Wednesday, November 25, 2009

China, An Acrobat on Korean Issues


China does not want to see a collapsed North Korea, a nuke-armed North Korea, or a united Korea like Germany after the cold war. For this sake, China has been trying to pull a stunt on the problem regarding Korean peninsula on the world stage.

To ease the worry of the little brother North Korea, Chinese Defence Minister Liang Guanglie has arrived in Pyongyang since Nov. 22, 2009, four days after U.S. president Barrak Obama wrapped up his state visit in China.

When meeting with Pyongyang's defence chief Kim Yong-Chun, Liang emphasized the “sealed-in-blood” friendship between China and North Korea, which was built since the 1950-1953 Korean War. To express the gratitude to the goodwill from China, Kim Jong Il, top leader of the North Korea, met Liang on Nov. 25, 2009 and said the friendship of the two countries had stood a historic test and was unbreakable.

From Chinese Defence Minister Liang’s visit to North Korea we can see, China does not want a toppled Kim’s regime. From the lessons of NATO eastward expansion and a united Vietnam, China realized that a united Korea would not fit China’s interests. And more, if Kim’s regime collapsed, a mass of refugees would influx into China to cause much impact on the Chinese society.

Recent years, under the help of U.S., South Korea’s military force has become much stronger than that of the north. Trying to find a new balance, North Korea has to develop atomic weapons as its last straw before drowned. But a nuclear-armed Kim is who China does not want to see either.

Look at the neighborhood of China, China now has already surrounded by nuke-armed countries such as Russia, Pakistan, India. If North Korea had nuclear bombs, China’s surroundings would be unstable more; especially North Korea is so close to its political center Beijing.

To persuade Pyongyang to eliminate its nuclear weapons capabilities, China has hosted the six-nation talks since 2003. The six nations include the two Koreas, the United States, China, Russia, and Japan. The journey has been proved to be not easy to go. North Korea quit the talks in April 2009, a month before it tested a second atomic weapon. Pyongyang said in Oct. 2009 it was ready to return to the talks, but only if bilateral meetings with the US make progress.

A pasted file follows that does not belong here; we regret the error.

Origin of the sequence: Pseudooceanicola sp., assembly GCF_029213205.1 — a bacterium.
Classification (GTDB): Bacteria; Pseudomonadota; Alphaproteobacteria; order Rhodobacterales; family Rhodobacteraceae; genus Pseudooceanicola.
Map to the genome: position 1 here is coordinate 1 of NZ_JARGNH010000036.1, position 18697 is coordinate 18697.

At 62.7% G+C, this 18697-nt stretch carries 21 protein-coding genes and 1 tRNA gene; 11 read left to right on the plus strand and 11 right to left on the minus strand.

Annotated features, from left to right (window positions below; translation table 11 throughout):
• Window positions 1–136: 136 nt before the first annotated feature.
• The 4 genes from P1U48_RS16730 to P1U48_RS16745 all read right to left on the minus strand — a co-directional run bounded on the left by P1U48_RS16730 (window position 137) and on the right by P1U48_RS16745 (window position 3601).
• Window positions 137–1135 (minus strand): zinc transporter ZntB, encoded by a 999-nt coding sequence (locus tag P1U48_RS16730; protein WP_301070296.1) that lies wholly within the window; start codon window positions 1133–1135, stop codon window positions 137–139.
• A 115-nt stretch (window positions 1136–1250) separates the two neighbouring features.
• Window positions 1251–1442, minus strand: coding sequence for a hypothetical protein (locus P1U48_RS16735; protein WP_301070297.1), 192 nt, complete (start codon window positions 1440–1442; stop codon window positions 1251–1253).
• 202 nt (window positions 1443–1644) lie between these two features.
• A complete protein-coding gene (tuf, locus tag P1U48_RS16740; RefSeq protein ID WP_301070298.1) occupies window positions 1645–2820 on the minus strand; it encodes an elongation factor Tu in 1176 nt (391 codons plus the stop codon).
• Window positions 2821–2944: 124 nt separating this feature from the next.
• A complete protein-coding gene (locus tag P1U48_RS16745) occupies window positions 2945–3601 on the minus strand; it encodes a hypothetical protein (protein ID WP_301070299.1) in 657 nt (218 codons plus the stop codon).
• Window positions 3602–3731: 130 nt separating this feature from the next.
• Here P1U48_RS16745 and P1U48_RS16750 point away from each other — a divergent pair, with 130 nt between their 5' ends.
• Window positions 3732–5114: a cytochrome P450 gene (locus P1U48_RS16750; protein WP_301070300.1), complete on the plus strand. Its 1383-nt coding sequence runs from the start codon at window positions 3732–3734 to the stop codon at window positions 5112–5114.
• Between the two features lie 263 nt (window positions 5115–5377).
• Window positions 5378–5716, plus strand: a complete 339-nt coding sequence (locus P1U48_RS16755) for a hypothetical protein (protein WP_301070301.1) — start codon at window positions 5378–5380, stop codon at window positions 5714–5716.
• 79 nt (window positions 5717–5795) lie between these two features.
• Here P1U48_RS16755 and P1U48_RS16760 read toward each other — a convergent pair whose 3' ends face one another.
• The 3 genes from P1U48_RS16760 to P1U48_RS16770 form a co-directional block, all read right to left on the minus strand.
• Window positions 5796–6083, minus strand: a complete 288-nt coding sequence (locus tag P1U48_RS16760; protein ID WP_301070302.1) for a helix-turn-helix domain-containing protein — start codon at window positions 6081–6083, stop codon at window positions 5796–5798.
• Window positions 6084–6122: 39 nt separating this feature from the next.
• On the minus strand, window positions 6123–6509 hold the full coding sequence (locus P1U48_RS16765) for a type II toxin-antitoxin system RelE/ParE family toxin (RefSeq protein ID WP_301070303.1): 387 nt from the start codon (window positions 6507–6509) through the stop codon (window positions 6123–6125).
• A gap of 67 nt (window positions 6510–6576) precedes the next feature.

The recent situation is, to convince Kim to disarm his nuclear weapon, Beijing has to make Kim believe, once North Korea has discarded its nuclear bombs, China can be a reliable umbrella, and Kim’s regime will not be devoured by the south. This goal is not easy to achieve, because Kim is not a person who likes to hand over himself to the hands of other countries. Furthermore, the fate of the former Iraqi president Saddam maybe always reminds Kim the importance of nuclear weapons.

On the stand of the United States, the only worry to the sudden collapse of Kim’s regime is the nuclear technology could fall into the terrorists. The south side is worrying on the possible disasters caused by ruined economic system, refugees, and out-of-controlled military after the sudden collapse of the north regime. Russia does not want U.S. claims more benefits on the Korean peninsular after U.S and NATO have won too much in East Europe.

Knowing this kind of mess that each country has its own calculation on Korean issues, China will still keep “sealed-in-blood” relationship with North Korea for its own interests, although most of the world does not like Kim’s regime. I believe, in a long period, China will continue pulling such a balance-finding stunt on the world stage to sustain the life of Kim’s regime. Anyway, the world itself has offered a room for the breath of Kim’s regime.